Time and Global States in Distributed Systems

Simple Synchronization in Synchronous Systems

  • A process sends its internal clock to a UTC Server
  • t + Ttrans not valid because of network variations
  • instead uses t + (max +min) / 2, being transmission max/min bounds

Cristian’s Algorithm

  • Method achieves synchronization if round-trip is sufficiently short compared with the accuracy
  • P1 ask for time to P2
  • P1 receives t from P2
  • P1 sets t + RTT/2

Berkley Algorithm

  • Internal Synchronization for collection of computers
  • Server polls a subset of computers which clocks difference is not larger than a given threshold.
  • Average the result and send the difference to each one, to correct drift tendencies

The Network Time Protocol

  • Accurately Synchronization to UTC: NTP employs statistical techniques for filtering timing data and discriminates the quality of timing data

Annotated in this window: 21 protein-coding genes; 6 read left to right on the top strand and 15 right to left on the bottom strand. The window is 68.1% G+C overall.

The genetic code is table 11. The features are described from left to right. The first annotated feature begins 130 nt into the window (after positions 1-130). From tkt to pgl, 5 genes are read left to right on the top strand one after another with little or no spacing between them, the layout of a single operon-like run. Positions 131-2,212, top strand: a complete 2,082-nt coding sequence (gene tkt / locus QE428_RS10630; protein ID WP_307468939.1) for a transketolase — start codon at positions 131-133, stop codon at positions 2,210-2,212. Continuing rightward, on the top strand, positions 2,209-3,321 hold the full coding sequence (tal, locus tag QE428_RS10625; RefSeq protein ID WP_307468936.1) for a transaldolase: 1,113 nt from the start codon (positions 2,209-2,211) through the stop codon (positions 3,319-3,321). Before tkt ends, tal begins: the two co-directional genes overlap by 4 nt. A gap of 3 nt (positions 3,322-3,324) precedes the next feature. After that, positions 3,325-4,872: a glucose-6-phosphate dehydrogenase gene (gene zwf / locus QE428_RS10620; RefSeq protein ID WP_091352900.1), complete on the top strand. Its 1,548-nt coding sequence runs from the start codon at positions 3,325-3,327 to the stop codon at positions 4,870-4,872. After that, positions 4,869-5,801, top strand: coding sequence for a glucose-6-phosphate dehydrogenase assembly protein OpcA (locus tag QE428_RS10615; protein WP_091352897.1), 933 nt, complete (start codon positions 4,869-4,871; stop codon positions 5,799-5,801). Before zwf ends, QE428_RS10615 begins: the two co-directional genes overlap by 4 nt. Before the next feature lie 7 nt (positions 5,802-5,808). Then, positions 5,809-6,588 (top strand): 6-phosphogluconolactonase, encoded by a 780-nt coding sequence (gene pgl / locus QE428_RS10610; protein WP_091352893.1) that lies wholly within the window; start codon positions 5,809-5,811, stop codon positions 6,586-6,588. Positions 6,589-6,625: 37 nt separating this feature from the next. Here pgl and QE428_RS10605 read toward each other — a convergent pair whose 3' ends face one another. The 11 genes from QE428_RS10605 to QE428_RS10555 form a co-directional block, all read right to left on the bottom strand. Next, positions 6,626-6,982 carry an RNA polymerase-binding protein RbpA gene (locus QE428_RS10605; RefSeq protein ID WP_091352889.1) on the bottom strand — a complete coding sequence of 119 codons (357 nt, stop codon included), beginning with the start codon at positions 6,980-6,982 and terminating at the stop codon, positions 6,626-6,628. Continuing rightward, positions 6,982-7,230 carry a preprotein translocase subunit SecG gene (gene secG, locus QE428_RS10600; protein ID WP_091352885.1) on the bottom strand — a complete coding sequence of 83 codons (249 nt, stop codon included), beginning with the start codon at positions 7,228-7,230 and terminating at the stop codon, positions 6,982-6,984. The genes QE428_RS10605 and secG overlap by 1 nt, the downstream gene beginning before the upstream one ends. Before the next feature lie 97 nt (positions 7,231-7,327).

• Reliable service: Redundant servers and redundant paths between servers.
  • Frequent synchronization to offset rates of drift: the system is designed to scale
  • Protection against interferences: Authentication techniques
  • Primary Servers connected to a time source
  • Secondary Servers synchronized with primary servers
  • Servers connected in a “synchronization subnets” organized in stratums. Primary = stratum 1, and so on till leafs which are servers in users’ workstations.
  • Error are introduces at each level so the ones with higher numbers are less accurate
  • Servers synchronize: Multicast mode (high-speed LAN), Procedure-call mode (Similar to Cristian’s Algorithm) and Symmetric mode (between higher stratums, exchange message bearing time)
  • UDP is used as message delivery mechanism
  • NTP employs a  phase lock loop model, modifying the clock’s frequency in accordance with its drift rate.

Logical Time and Logical Clocks